Background: Information on characteristics and outcomes of intensive care unit (ICU) patients with COVID-19 remains limited. We examined characteristics, clinical course and early outcomes of patients with COVID-19 admitted to ICU.
Methods: We included all 260 patients with COVID-19 admitted to nine ICUs at the Karolinska University Hospital (Stockholm, Sweden) between 9 March and 20 April 2020. Primary outcome was in-hospital mortality among patients with definite outcomes (discharged from ICU or death), as of 30 April 2020 (study end point). Secondary outcomes included ICU length of stay, the proportion of patients receiving mechanical ventilation and renal replacement therapy, and hospital discharge destination.
Results: Of 260 ICU patients with COVID-19, 208 (80.0%) were men, the median age was 59 (IQR 51-65) years, 154 (59.2%) had at least one comorbidity, and the median duration of symptoms preceding ICU admission was 11 (IQR 8-14) days. Sixty-two (23.8%) patients remained in ICU at study end point. Among the 198 patients with definite outcomes, ICU length of stay was 12 (IQR, 6-18) days, 163 (82.3%) received mechanical ventilation, 28 (14.1%) received renal replacement therapy, 60 (30.3%) died, 62 (31.3%) were discharged home, 47 (23.7%) were discharged to ward, and 29 (14.6%) were discharged to another health care facility. On multivariable logistic regression analysis, older age and admission from the emergency department was associated with higher mortality.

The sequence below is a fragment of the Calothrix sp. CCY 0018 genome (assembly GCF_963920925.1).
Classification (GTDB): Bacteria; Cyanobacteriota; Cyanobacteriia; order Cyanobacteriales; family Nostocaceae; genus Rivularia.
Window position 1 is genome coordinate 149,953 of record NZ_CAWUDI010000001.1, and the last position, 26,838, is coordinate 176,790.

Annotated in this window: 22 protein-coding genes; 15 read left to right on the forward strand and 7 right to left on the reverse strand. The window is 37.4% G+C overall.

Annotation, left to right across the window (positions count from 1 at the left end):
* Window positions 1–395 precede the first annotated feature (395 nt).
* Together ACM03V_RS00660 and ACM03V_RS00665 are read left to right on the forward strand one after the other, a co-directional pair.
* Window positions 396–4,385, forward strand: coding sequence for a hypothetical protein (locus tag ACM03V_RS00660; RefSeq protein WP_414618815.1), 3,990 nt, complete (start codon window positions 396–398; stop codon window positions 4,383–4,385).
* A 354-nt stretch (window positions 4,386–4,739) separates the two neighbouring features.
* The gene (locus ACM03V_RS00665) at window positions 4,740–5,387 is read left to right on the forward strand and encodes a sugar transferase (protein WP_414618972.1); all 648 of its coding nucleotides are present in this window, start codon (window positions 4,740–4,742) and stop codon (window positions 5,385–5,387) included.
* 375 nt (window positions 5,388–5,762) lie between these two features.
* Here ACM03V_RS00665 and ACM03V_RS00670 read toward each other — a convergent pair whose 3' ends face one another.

Conclusion: This study presents detailed data on clinical characteristics and early outcomes of consecutive patients with COVID-19 admitted to ICU in a large tertiary hospital in Sweden.
Keywords: ARDS; COVID-19; SARS-CoV-2; critical care.
© 2020 The Authors. Acta Anaesthesiologica Scandinavica published by John Wiley & Sons Ltd on behalf of Acta Anaesthesiologica Scandinavica Foundation.